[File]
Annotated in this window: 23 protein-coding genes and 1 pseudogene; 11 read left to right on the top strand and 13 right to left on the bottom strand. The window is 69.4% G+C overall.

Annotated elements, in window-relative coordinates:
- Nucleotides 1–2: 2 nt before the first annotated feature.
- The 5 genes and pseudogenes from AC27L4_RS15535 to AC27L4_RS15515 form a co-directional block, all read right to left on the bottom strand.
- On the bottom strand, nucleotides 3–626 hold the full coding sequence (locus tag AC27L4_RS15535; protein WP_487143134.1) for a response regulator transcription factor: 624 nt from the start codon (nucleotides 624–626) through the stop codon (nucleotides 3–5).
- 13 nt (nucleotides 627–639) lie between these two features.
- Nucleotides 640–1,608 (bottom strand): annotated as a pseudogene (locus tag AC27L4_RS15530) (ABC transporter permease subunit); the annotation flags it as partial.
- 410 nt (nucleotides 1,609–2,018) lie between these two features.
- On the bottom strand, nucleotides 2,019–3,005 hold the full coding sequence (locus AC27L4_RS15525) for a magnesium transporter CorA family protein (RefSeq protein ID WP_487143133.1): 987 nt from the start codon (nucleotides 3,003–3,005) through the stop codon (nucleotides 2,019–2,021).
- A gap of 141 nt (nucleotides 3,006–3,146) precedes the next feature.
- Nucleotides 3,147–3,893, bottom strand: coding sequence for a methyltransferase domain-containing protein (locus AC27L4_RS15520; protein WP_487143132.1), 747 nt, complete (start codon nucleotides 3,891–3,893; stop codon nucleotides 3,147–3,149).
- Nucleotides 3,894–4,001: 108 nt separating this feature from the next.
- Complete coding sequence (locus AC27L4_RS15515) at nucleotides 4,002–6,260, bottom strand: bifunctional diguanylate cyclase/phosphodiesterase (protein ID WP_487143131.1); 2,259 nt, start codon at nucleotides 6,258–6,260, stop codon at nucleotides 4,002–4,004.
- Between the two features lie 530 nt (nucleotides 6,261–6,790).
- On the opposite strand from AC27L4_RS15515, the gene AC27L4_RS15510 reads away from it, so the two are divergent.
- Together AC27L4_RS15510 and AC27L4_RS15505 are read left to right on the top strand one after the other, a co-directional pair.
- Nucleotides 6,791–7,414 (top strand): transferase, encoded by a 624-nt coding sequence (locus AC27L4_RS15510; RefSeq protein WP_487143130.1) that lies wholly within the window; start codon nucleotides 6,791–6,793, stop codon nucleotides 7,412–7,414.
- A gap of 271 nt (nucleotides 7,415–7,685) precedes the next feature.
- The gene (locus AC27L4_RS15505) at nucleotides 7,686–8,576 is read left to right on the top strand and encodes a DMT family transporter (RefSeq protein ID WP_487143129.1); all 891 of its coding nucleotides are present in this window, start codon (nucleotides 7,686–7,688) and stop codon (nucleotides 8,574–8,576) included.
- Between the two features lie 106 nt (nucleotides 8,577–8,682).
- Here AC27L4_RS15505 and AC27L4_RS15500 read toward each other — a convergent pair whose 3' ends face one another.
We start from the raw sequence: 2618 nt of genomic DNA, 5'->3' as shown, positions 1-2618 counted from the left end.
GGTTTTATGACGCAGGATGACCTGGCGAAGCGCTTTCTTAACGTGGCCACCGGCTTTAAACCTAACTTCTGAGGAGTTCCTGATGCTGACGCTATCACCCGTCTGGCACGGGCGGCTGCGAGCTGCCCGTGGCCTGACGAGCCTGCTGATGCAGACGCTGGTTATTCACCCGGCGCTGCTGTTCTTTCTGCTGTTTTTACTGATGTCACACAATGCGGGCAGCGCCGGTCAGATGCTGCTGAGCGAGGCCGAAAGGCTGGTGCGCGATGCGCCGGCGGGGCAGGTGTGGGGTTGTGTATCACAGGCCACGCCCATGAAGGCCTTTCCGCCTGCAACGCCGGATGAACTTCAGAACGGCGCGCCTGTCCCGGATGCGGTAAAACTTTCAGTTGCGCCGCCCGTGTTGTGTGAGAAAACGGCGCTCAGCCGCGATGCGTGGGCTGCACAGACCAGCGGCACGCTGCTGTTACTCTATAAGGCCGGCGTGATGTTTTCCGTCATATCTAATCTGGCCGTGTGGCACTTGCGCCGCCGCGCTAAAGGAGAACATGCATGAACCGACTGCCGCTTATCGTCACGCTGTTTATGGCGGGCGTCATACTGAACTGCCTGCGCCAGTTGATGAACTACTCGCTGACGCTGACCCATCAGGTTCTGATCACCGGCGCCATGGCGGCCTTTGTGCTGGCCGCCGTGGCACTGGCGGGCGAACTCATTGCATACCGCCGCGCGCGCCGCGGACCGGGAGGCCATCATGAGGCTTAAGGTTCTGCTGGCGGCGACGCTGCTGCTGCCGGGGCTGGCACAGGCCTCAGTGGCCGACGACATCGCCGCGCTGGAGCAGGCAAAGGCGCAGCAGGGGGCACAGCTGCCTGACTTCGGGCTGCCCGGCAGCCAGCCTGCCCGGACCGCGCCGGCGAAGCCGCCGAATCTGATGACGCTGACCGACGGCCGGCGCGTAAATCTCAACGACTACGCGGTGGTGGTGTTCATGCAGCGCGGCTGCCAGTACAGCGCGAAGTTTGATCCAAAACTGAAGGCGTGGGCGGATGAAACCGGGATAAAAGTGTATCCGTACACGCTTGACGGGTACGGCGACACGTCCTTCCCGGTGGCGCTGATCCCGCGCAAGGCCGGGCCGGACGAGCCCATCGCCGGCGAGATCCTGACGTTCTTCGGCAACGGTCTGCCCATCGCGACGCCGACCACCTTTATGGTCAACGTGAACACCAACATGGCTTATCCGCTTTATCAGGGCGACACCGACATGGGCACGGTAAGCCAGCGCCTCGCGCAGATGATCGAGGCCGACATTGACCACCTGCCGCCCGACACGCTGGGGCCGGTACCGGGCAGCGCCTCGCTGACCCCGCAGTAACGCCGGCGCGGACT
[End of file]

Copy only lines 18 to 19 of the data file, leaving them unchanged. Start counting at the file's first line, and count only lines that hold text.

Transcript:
- A gap of 271 nt (nucleotides 7,415–7,685) precedes the next feature.
- The gene (locus AC27L4_RS15505) at nucleotides 7,686–8,576 is read left to right on the top strand and encodes a DMT family transporter (RefSeq protein ID WP_487143129.1); all 891 of its coding nucleotides are present in this window, start codon (nucleotides 7,686–7,688) and stop codon (nucleotides 8,574–8,576) included.